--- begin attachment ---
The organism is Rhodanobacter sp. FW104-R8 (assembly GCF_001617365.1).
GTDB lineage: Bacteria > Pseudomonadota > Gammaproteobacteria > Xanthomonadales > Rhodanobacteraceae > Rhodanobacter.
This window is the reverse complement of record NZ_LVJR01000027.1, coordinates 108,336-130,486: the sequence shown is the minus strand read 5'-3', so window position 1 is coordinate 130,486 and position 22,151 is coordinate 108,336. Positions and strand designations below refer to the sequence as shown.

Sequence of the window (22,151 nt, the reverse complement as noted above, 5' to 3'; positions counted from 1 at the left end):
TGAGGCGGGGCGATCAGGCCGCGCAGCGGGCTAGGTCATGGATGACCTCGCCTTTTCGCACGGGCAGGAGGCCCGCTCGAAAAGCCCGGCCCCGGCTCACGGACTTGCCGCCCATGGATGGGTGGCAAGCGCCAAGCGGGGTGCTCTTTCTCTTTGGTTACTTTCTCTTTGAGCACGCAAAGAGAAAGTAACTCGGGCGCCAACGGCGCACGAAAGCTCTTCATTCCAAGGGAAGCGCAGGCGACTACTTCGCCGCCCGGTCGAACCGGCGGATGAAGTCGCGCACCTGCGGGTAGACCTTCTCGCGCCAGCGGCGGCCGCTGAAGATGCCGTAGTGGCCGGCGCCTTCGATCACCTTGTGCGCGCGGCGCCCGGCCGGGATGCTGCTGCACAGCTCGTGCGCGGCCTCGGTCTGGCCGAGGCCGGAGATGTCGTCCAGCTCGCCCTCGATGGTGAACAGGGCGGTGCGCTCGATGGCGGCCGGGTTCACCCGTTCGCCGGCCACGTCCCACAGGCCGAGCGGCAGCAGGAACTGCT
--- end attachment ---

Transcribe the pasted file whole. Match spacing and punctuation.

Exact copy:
The organism is Rhodanobacter sp. FW104-R8 (assembly GCF_001617365.1).
GTDB lineage: Bacteria > Pseudomonadota > Gammaproteobacteria > Xanthomonadales > Rhodanobacteraceae > Rhodanobacter.
This window is the reverse complement of record NZ_LVJR01000027.1, coordinates 108,336-130,486: the sequence shown is the minus strand read 5'-3', so window position 1 is coordinate 130,486 and position 22,151 is coordinate 108,336. Positions and strand designations below refer to the sequence as shown.

Sequence of the window (22,151 nt, the reverse complement as noted above, 5' to 3'; positions counted from 1 at the left end):
TGAGGCGGGGCGATCAGGCCGCGCAGCGGGCTAGGTCATGGATGACCTCGCCTTTTCGCACGGGCAGGAGGCCCGCTCGAAAAGCCCGGCCCCGGCTCACGGACTTGCCGCCCATGGATGGGTGGCAAGCGCCAAGCGGGGTGCTCTTTCTCTTTGGTTACTTTCTCTTTGAGCACGCAAAGAGAAAGTAACTCGGGCGCCAACGGCGCACGAAAGCTCTTCATTCCAAGGGAAGCGCAGGCGACTACTTCGCCGCCCGGTCGAACCGGCGGATGAAGTCGCGCACCTGCGGGTAGACCTTCTCGCGCCAGCGGCGGCCGCTGAAGATGCCGTAGTGGCCGGCGCCTTCGATCACCTTGTGCGCGCGGCGCCCGGCCGGGATGCTGCTGCACAGCTCGTGCGCGGCCTCGGTCTGGCCGAGGCCGGAGATGTCGTCCAGCTCGCCCTCGATGGTGAACAGGGCGGTGCGCTCGATGGCGGCCGGGTTCACCCGTTCGCCGGCCACGTCCCACAGGCCGAGCGGCAGCAGGAACTGCT